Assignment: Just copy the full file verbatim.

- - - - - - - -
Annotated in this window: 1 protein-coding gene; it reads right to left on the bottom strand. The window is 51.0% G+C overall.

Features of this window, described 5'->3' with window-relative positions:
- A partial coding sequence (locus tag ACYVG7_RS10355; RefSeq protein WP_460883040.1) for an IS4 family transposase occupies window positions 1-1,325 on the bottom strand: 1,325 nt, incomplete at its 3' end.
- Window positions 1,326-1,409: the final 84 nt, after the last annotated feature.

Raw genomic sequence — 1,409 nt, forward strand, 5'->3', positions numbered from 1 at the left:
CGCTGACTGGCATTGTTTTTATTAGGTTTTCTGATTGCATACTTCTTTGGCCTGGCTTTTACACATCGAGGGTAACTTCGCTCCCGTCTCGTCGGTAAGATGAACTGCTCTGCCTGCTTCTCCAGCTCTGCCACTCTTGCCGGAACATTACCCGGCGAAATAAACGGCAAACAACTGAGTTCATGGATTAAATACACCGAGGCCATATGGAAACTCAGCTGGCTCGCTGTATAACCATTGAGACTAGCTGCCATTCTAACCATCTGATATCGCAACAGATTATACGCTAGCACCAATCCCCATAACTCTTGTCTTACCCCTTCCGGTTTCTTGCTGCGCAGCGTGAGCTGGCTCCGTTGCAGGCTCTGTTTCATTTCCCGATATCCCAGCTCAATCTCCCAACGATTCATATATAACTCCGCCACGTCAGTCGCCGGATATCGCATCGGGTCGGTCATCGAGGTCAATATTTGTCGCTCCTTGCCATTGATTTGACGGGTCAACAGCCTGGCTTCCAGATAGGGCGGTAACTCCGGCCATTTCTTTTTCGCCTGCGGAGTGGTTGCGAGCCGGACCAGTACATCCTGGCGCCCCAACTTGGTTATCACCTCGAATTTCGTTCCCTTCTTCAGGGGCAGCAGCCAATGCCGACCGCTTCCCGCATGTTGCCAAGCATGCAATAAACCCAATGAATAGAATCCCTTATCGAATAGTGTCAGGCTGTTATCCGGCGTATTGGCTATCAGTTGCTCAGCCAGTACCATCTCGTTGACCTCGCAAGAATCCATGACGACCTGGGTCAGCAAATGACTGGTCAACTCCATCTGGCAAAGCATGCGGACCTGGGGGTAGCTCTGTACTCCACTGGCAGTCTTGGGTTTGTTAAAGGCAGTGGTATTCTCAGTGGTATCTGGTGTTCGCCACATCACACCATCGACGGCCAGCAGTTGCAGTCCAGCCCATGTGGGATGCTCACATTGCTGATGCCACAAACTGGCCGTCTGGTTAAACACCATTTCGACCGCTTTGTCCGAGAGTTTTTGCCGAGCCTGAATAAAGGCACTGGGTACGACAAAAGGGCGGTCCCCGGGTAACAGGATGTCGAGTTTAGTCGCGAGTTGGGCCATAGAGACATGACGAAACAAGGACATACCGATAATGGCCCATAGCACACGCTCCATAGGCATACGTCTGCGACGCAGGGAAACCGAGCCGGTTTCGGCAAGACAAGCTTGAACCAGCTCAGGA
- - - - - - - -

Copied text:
Annotated in this window: 1 protein-coding gene; it reads right to left on the bottom strand. The window is 51.0% G+C overall.

Features of this window, described 5'->3' with window-relative positions:
- A partial coding sequence (locus tag ACYVG7_RS10355; RefSeq protein WP_460883040.1) for an IS4 family transposase occupies window positions 1-1,325 on the bottom strand: 1,325 nt, incomplete at its 3' end.
- Window positions 1,326-1,409: the final 84 nt, after the last annotated feature.

Raw genomic sequence — 1,409 nt, forward strand, 5'->3', positions numbered from 1 at the left:
CGCTGACTGGCATTGTTTTTATTAGGTTTTCTGATTGCATACTTCTTTGGCCTGGCTTTTACACATCGAGGGTAACTTCGCTCCCGTCTCGTCGGTAAGATGAACTGCTCTGCCTGCTTCTCCAGCTCTGCCACTCTTGCCGGAACATTACCCGGCGAAATAAACGGCAAACAACTGAGTTCATGGATTAAATACACCGAGGCCATATGGAAACTCAGCTGGCTCGCTGTATAACCATTGAGACTAGCTGCCATTCTAACCATCTGATATCGCAACAGATTATACGCTAGCACCAATCCCCATAACTCTTGTCTTACCCCTTCCGGTTTCTTGCTGCGCAGCGTGAGCTGGCTCCGTTGCAGGCTCTGTTTCATTTCCCGATATCCCAGCTCAATCTCCCAACGATTCATATATAACTCCGCCACGTCAGTCGCCGGATATCGCATCGGGTCGGTCATCGAGGTCAATATTTGTCGCTCCTTGCCATTGATTTGACGGGTCAACAGCCTGGCTTCCAGATAGGGCGGTAACTCCGGCCATTTCTTTTTCGCCTGCGGAGTGGTTGCGAGCCGGACCAGTACATCCTGGCGCCCCAACTTGGTTATCACCTCGAATTTCGTTCCCTTCTTCAGGGGCAGCAGCCAATGCCGACCGCTTCCCGCATGTTGCCAAGCATGCAATAAACCCAATGAATAGAATCCCTTATCGAATAGTGTCAGGCTGTTATCCGGCGTATTGGCTATCAGTTGCTCAGCCAGTACCATCTCGTTGACCTCGCAAGAATCCATGACGACCTGGGTCAGCAAATGACTGGTCAACTCCATCTGGCAAAGCATGCGGACCTGGGGGTAGCTCTGTACTCCACTGGCAGTCTTGGGTTTGTTAAAGGCAGTGGTATTCTCAGTGGTATCTGGTGTTCGCCACATCACACCATCGACGGCCAGCAGTTGCAGTCCAGCCCATGTGGGATGCTCACATTGCTGATGCCACAAACTGGCCGTCTGGTTAAACACCATTTCGACCGCTTTGTCCGAGAGTTTTTGCCGAGCCTGAATAAAGGCACTGGGTACGACAAAAGGGCGGTCCCCGGGTAACAGGATGTCGAGTTTAGTCGCGAGTTGGGCCATAGAGACATGACGAAACAAGGACATACCGATAATGGCCCATAGCACACGCTCCATAGGCATACGTCTGCGACGCAGGGAAACCGAGCCGGTTTCGGCAAGACAAGCTTGAACCAGCTCAGGA